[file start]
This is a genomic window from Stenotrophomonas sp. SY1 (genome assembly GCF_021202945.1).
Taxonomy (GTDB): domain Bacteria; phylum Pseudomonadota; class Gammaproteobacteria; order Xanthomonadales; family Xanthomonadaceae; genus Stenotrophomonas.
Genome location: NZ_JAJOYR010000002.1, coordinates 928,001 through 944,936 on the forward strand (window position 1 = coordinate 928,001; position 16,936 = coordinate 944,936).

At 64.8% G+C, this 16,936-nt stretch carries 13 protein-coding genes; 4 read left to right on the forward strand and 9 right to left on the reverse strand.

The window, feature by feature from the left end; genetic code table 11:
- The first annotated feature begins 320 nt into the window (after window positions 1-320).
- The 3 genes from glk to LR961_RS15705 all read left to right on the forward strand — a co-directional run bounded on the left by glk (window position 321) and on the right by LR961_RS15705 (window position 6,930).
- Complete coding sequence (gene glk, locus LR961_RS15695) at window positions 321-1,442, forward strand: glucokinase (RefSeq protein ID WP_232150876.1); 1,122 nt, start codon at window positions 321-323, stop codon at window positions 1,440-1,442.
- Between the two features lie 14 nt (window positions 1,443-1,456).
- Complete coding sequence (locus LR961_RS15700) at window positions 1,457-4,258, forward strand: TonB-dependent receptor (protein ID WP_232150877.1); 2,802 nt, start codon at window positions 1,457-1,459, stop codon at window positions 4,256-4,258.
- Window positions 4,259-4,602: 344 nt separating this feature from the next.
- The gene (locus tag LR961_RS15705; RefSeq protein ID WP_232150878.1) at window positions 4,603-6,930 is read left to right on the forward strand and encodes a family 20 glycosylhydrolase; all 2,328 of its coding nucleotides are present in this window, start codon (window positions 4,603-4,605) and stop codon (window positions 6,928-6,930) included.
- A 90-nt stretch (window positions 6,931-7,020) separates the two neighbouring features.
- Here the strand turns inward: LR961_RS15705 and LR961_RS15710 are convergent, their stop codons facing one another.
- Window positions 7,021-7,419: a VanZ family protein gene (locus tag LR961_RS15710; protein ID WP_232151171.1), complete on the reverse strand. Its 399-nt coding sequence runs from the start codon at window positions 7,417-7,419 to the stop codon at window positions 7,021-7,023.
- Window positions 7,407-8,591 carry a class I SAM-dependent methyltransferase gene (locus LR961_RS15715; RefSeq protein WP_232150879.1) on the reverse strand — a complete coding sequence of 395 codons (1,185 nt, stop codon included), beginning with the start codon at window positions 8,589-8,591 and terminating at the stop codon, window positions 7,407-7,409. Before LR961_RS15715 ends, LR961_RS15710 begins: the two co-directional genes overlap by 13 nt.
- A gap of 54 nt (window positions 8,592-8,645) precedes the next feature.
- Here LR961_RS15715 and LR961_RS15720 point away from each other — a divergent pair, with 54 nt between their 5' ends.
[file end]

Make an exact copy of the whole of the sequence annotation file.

This is a genomic window from Stenotrophomonas sp. SY1 (genome assembly GCF_021202945.1).
Taxonomy (GTDB): domain Bacteria; phylum Pseudomonadota; class Gammaproteobacteria; order Xanthomonadales; family Xanthomonadaceae; genus Stenotrophomonas.
Genome location: NZ_JAJOYR010000002.1, coordinates 928,001 through 944,936 on the forward strand (window position 1 = coordinate 928,001; position 16,936 = coordinate 944,936).

At 64.8% G+C, this 16,936-nt stretch carries 13 protein-coding genes; 4 read left to right on the forward strand and 9 right to left on the reverse strand.

The window, feature by feature from the left end; genetic code table 11:
- The first annotated feature begins 320 nt into the window (after window positions 1-320).
- The 3 genes from glk to LR961_RS15705 all read left to right on the forward strand — a co-directional run bounded on the left by glk (window position 321) and on the right by LR961_RS15705 (window position 6,930).
- Complete coding sequence (gene glk, locus LR961_RS15695) at window positions 321-1,442, forward strand: glucokinase (RefSeq protein ID WP_232150876.1); 1,122 nt, start codon at window positions 321-323, stop codon at window positions 1,440-1,442.
- Between the two features lie 14 nt (window positions 1,443-1,456).
- Complete coding sequence (locus LR961_RS15700) at window positions 1,457-4,258, forward strand: TonB-dependent receptor (protein ID WP_232150877.1); 2,802 nt, start codon at window positions 1,457-1,459, stop codon at window positions 4,256-4,258.
- Window positions 4,259-4,602: 344 nt separating this feature from the next.
- The gene (locus tag LR961_RS15705; RefSeq protein ID WP_232150878.1) at window positions 4,603-6,930 is read left to right on the forward strand and encodes a family 20 glycosylhydrolase; all 2,328 of its coding nucleotides are present in this window, start codon (window positions 4,603-4,605) and stop codon (window positions 6,928-6,930) included.
- A 90-nt stretch (window positions 6,931-7,020) separates the two neighbouring features.
- Here the strand turns inward: LR961_RS15705 and LR961_RS15710 are convergent, their stop codons facing one another.
- Window positions 7,021-7,419: a VanZ family protein gene (locus tag LR961_RS15710; protein ID WP_232151171.1), complete on the reverse strand. Its 399-nt coding sequence runs from the start codon at window positions 7,417-7,419 to the stop codon at window positions 7,021-7,023.
- Window positions 7,407-8,591 carry a class I SAM-dependent methyltransferase gene (locus LR961_RS15715; RefSeq protein WP_232150879.1) on the reverse strand — a complete coding sequence of 395 codons (1,185 nt, stop codon included), beginning with the start codon at window positions 8,589-8,591 and terminating at the stop codon, window positions 7,407-7,409. Before LR961_RS15715 ends, LR961_RS15710 begins: the two co-directional genes overlap by 13 nt.
- A gap of 54 nt (window positions 8,592-8,645) precedes the next feature.
- Here LR961_RS15715 and LR961_RS15720 point away from each other — a divergent pair, with 54 nt between their 5' ends.